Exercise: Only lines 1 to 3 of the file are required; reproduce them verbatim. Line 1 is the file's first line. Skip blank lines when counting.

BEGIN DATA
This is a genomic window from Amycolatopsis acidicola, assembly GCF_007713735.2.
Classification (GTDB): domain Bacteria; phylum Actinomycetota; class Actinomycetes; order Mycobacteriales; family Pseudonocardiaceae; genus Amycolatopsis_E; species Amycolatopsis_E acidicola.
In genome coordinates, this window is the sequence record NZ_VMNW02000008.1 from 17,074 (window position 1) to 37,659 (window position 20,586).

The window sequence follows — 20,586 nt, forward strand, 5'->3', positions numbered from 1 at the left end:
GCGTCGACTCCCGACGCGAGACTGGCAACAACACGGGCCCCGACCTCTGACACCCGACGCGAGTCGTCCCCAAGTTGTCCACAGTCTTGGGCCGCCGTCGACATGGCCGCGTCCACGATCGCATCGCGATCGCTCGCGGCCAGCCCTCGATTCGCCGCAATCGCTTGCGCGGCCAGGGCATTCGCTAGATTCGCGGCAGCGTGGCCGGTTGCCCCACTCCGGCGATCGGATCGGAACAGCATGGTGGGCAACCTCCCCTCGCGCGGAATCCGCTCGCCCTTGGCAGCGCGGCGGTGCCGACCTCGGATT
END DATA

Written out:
This is a genomic window from Amycolatopsis acidicola, assembly GCF_007713735.2.
Classification (GTDB): domain Bacteria; phylum Actinomycetota; class Actinomycetes; order Mycobacteriales; family Pseudonocardiaceae; genus Amycolatopsis_E; species Amycolatopsis_E acidicola.
In genome coordinates, this window is the sequence record NZ_VMNW02000008.1 from 17,074 (window position 1) to 37,659 (window position 20,586).